A recent paper on load generators  discusses many of the issues involved in designing a state-of-the-art load generator, and that work is partially based on experience with the same first generation load generator as this paper. However, in , the authors focus on simulating the data that is exchanged between the Internet and the data device when in the active state, whereas this paper will focus on the signaling messages used to transition between the active and dormant state. They closely follow the work of , which proposes to represent this process as a series of Markov states with each state having a predefined data rate and transition probability to the next state. The packet analysis technique used in this paper can be used to define and measure such states and transition probabilities.
A Generic Connection
Figure 1 depicts a generic connection scenario that will be used throughout this paper. When a cellular data device needs to transmit or receive data, such a connection procedure is executed. The scenario allows the data device to transition from a dormant to a connected state. In the connected state, the device can access the Internet. After some period of inactivity, the device transitions back to a dormant state to conserve resources. The scenario proceeds by the transfer of messages between the signaling and data servers and the cellular data device via the cell tower(s) in radio frequency (RF) contact with the device. If no errors occur, it is referred to as a sunny day connection.
A data device exchanges messages (denoted with horizontal arrows) with the switching system to transition from a dormant to an active state. The data device first sends a connect_request message to the signaling server to request a connection. The signaling server then sends a channel_request to the cell site(s) in RF contact to request RF channel(s). The cell site(s) each respond with a channel_response message. The signaling server then sends a channel_assign message to the data device, instructing it to tune to the RF channel and enter the connected state. The device can then send IP packets through the data server to the Internet. When the device is finished exchanging data it sends a channel_release message and returns to the dormant state.
The packet capture data used for this paper was collected from a live EV-DO field switching system. This system was serving approximately 100 cell towers and 150,000 unique EV-DO data devices. These devices were generating approximately 1.4 million connection attempts per hour at the time of the data collection. Data was collected for 25 seconds and there were 9.8K connection attempts during this interval. The size of the collected data file is 1 GB.
The packet capture data is processed via an Alcatel-Lucent proprietary extension of Wireshark. This produces a verbose decoding of each Ethernet frame as shown in Figure 2. Each frame contains one or more encoded messages which are also verbosely decoded.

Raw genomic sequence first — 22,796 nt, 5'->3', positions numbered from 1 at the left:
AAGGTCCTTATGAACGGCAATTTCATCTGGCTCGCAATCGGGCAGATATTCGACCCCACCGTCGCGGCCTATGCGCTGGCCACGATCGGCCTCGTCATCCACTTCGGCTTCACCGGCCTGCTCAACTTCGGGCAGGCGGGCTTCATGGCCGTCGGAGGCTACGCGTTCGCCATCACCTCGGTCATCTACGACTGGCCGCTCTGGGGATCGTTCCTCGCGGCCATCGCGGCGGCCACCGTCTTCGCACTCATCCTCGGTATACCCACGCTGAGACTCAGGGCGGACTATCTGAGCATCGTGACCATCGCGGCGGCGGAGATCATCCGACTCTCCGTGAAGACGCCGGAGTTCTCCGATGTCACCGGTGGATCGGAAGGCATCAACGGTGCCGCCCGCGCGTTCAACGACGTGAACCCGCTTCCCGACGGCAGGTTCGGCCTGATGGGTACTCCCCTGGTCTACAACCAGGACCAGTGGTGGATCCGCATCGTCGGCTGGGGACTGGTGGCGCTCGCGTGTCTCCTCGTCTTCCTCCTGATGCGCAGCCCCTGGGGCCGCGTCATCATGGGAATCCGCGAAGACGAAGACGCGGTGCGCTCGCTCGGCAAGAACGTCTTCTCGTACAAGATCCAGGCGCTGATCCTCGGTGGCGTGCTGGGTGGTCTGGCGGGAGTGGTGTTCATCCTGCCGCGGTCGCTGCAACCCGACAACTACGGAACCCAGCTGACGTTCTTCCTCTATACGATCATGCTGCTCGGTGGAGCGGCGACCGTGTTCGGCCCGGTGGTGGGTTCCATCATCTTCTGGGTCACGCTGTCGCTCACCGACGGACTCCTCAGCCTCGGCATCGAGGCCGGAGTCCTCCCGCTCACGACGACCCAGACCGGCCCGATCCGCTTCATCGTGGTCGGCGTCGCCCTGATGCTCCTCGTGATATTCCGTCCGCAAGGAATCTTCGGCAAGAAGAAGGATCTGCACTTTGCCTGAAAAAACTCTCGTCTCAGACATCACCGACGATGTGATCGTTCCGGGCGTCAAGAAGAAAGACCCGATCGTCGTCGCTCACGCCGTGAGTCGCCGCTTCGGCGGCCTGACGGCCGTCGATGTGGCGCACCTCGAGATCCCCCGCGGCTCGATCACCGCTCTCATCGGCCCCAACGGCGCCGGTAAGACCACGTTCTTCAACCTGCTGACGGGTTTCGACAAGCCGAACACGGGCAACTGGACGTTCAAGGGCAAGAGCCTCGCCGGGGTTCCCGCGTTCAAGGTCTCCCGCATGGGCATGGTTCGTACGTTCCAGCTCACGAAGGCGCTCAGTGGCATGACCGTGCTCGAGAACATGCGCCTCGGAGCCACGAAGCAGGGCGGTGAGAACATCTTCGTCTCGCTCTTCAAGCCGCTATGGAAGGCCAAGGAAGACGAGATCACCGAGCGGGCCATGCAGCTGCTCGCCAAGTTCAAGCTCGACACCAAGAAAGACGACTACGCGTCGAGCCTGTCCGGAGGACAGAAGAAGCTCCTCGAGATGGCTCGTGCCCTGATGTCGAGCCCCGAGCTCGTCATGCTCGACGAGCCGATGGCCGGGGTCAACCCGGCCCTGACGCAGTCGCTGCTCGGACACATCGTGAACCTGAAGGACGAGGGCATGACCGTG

Each message type as well as other desired data is stripped from the large stream of verbose decoded frames and stored as a file of smaller message records. These records are then sorted by a unique data device ID present in each message. This produces a list of messages that each data device exchanged with the switching system during the time period of the packet capture.
For the purposes of this paper, the analysis will focus only on messages to and from the signaling server in Figure 1. This will suffice to describe the analysis method and how the resultant observed device behavior is applied to a simulator.
Graph Based Analysis Algorithm
The following algorithm was developed by Alcatel-Lucent, is used internally, and has been very useful in analyzing certain types of data generated in cellular switching systems. In the present analysis we wish to extract call model information from the raw IP packet capture data. The graph algorithm will permit this extraction with relative ease.
The algorithm works by building a graph (or tree) from the sequences of messages that each data device generates. The printout of the resultant graph displays useful information about the underlying call model. To further refine the displayed information, special graph nodes are introduced that perform simple functions on the graph. These function-nodes will be used to modify the graph (to further refine the displayed information) and to extract other useful information.
The process proceeds iteratively: the graph is built and printed out, function nodes are inserted, and a new graph is rebuilt and printed. The cycle continues until some desired information is obtained. This process will be used to investigate the three most commonly occurring call model scenarios in the IP packet capture data.
Two notable aspects of the algorithm are that it permits a detailed investigation of the data with relative ease and that this is done with a minimal amount of code. The use of code to extract useful information from large datasets is fundamental to virtually all areas of modern research, and any given problem can typically be solved in multiple ways. Code-based analyses typically proceed iteratively, with code written at each step to further refine the preceding analysis result. Such techniques can be a manual process for the investigator and can be prone to bugs. Success of the final result is easier to achieve if the investigator's work at each step is simplified. In the present analysis, the graph algorithm greatly simplifies the task of extracting detailed call model information from the data. This is due to a combination of the compact nature of the graph printout and the iterative use of a small number of function nodes to refine the graph.